Cover Image

Not for Sale

View/Hide Left Panel
Click for next page ( 23

The National Academies | 500 Fifth St. N.W. | Washington, D.C. 20001
Copyright © National Academy of Sciences. All rights reserved.
Terms of Use and Privacy Statement

Below are the first 10 and last 10 pages of uncorrected machine-read text (when available) of this chapter, followed by the top 30 algorithmically extracted key phrases from the chapter as a whole.
Intended to provide our own search engines and external engines with highly rich, chapter-representative searchable text on the opening pages of each chapter. Because it is UNCORRECTED material, please consider the following text as a useful but insufficient proxy for the authoritative book pages.

Do not use for reproduction, copying, pasting, or reading; exclusively for search engines.

OCR for page 22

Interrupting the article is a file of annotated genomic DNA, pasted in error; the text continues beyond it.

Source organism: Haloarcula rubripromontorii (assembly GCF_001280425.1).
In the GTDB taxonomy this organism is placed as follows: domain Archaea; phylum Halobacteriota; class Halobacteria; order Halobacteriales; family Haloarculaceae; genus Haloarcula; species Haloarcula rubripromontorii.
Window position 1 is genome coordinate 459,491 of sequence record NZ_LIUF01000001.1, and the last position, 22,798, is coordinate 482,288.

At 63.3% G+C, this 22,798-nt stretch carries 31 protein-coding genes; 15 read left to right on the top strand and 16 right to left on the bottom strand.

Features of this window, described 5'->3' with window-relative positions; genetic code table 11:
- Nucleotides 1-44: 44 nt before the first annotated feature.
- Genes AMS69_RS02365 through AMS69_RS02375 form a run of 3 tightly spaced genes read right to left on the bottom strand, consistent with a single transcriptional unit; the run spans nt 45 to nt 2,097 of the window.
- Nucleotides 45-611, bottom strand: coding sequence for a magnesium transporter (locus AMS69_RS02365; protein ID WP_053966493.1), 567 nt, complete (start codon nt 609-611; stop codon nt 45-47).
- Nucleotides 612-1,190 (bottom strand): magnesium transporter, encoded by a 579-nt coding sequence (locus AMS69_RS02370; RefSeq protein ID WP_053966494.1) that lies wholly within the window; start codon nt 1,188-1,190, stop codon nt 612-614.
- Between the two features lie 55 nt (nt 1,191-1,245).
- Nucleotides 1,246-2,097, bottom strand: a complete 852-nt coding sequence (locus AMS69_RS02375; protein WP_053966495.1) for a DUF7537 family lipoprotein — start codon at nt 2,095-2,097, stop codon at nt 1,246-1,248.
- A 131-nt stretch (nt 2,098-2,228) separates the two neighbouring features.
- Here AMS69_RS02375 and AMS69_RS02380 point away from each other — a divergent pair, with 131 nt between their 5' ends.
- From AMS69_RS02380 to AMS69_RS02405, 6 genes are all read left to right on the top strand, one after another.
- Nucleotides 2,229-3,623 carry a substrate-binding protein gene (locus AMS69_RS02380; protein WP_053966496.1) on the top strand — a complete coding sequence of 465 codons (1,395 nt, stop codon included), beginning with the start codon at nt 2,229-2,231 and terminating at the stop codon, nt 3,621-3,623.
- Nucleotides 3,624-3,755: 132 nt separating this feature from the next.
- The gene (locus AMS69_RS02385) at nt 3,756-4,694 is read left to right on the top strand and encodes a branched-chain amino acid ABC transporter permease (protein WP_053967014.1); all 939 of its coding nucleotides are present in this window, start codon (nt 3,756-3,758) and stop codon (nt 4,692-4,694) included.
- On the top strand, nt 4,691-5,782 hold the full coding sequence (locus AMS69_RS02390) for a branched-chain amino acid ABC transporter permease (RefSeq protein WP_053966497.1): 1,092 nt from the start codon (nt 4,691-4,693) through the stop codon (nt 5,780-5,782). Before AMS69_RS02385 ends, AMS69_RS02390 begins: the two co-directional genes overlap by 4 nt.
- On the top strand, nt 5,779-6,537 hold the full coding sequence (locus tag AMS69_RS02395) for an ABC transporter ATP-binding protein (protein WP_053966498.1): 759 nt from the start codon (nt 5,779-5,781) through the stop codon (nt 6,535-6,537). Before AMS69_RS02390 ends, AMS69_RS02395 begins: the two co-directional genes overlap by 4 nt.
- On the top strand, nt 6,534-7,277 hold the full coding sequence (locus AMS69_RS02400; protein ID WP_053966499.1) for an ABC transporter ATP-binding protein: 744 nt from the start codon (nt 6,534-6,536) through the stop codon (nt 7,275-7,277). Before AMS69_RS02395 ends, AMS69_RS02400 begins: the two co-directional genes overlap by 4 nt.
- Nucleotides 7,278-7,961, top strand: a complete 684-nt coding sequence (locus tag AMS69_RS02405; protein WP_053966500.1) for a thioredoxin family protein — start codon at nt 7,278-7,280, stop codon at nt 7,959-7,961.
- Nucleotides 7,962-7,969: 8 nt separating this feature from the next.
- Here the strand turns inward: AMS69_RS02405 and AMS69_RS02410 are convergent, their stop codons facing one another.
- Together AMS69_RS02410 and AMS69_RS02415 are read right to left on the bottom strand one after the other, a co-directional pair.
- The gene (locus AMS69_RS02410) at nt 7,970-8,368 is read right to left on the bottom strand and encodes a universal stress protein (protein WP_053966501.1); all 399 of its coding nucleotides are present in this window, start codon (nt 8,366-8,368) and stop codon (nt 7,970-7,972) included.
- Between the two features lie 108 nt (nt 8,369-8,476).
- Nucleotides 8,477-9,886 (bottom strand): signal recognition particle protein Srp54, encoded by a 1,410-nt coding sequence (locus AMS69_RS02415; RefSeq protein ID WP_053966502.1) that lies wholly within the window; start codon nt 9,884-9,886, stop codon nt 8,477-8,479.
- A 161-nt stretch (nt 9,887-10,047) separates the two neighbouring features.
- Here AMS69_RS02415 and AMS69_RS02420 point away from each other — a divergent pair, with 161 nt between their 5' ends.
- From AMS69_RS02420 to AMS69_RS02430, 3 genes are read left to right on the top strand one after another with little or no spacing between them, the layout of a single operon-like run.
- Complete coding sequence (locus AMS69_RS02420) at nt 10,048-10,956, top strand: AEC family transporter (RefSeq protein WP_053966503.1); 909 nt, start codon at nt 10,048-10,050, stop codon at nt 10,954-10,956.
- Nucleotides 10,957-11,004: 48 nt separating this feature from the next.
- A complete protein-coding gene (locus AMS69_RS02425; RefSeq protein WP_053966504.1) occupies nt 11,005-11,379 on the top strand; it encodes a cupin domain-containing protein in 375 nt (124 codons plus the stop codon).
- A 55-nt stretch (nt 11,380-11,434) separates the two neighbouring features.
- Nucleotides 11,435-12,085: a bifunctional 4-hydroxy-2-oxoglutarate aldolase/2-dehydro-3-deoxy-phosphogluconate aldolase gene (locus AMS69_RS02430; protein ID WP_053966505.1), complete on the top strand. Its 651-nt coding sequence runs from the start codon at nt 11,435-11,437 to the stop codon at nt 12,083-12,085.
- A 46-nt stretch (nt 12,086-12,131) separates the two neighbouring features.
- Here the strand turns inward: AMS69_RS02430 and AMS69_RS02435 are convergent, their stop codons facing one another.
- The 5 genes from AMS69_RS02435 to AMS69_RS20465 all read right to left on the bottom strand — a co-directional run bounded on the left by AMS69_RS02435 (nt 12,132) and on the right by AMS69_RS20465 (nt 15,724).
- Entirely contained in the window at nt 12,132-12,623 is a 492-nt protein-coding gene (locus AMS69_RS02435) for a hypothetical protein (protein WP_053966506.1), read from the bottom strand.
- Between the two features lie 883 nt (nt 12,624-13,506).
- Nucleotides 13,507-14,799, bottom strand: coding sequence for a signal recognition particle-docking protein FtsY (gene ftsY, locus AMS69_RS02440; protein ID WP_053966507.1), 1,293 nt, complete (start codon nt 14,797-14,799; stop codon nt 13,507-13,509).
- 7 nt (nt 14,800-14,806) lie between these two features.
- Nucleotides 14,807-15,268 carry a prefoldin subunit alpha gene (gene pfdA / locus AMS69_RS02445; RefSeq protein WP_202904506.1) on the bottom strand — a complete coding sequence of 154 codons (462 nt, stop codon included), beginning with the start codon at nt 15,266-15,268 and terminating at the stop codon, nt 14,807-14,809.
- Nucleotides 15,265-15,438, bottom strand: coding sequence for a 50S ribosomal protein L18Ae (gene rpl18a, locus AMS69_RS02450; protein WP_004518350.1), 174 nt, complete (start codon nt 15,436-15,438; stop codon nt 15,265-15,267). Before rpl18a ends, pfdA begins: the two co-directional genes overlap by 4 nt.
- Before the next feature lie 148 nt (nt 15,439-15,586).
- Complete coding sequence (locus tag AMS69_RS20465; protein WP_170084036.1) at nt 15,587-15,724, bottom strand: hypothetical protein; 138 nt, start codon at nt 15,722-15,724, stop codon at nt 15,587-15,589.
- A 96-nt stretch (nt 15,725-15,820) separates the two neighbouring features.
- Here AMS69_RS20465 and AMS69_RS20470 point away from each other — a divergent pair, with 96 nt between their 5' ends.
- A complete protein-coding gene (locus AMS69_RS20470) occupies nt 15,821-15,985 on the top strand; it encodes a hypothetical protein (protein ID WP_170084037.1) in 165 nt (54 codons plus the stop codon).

22 an explosion in an area of relatively high contamination re- The highway (trucking) and rail transportation modes are sulting in the re-suspension of the particles. The second, and frequent haulers of toxic and infectious medical materials, more devastating, is the spread of contagious agent by in- while the aviation and maritime modes are less frequent car- fected individuals, as may be the case with smallpox, pneu- riers of DOT Class 6 infectious materials, and mass transit is monic plague, and some hemorrhagic fever viruses. These never a carrier of these materials. The release of a biological diseases may be spread with exhaled air from infected indi- agent during legal transport would disrupt travel along the viduals; however, during the disease stages where this is pos- specific route; however, the likelihood of widespread release sible, infected persons are usually largely bedridden at home, of dangerous material is low. If an airplane crash resulted in in hospitals, or other medical centers. Livestock foot and release of an infectious agent, it is unlikely that the hazard mouth disease may also have secondary releases caused by from this release would provide significantly more threat to contagiousness. Contagious diseases in particular may have the personnel. Standard fire suppression techniques would a significant effect on transportation, which may be restricted minimize the chance of aerosolization. Because of the small or stopped to isolate either clean or infected regions. amounts of dangerous biological agents that are transported and secondary packaging, the chance for release of signifi- cant levels of respirable particles is very low. 2.2.3 Interrelationships between Biological Deliberate releases of gram to kilogram amounts of a bio- Threats and Transportation Mode logical agent in enclosed spaces (e.g. buildings, passenger com- partments of rail, aircraft, and cruise ships) could contaminate A biological release event that occurs near or in any trans- many people and surfaces, both of which can serve as sec- portation mode can contaminate the roadway or track on ondary sources of contamination. All classes of biological which vehicles travel, transportation vehicles, passengers, agents would cause serious interruption of service if released in and cargo passing through the contaminated area. Factors a passenger compartment of a commercial or public vehicle. In that make a transportation mode more vulnerable to a bio- transportation system passenger compartments, the contamina- logical release include the presence of enclosed spaces, num- tion would be carried to subsequent destinations and could re- ber of passengers, re-suspension of biological particulates, sult in widespread closure of the system. If the passengers did and ease (or difficulty) of decontamination. These factors not detect the initial event it would be many days before au- and other vulnerability factors are summarized in Table 2-10 thorities traced the source to a particular rail, air, marine, or for each transportation mode. mass transit route. The suspicion of release occurring within a TABLE 2-10 Vulnerabilities to Biological Threats for Each Transportation Mode (Note: High more vulnerable (higher risk), Medium medium vulnerability, Low less vulnerable (lower risk)) Biological Highway Rail Transit Aviation Maritime Vulnerabilities Enclosed space Tunnels Tunnels, Tunnels Aircraft Cruise Passenger Stations Stations/ Terminals ships compartments Passenger terminals Terminals compartments Passenger compartments Potential for High for stations, High for stations High for airports High for cruise persistent Low passenger and passenger and passenger ships, contamination compartments compartments compartments terminals Ease of decon- Moderate Moderate Easier Easier Moderate tamination Resuspension of deposited High High High Medium Low contamination HVAC spread Within Within passenger Within airports, Cruise ship, contamination None passenger car compartments, aircraft passenger or station terminals terminals Drinking water Passenger Passenger Passenger Passenger None contamination drinking water drinking water drinking water drinking water Ability to Yes Yes Yes Yes, at Airport Yes, at Dock contaminate other Terminal only modes Agricultural cargo Yes Yes No No Yes contamination Transport pathway Yes (transit Only Airport Docks, harbor, Yes (road) Yes (track) contamination route) canals, rivers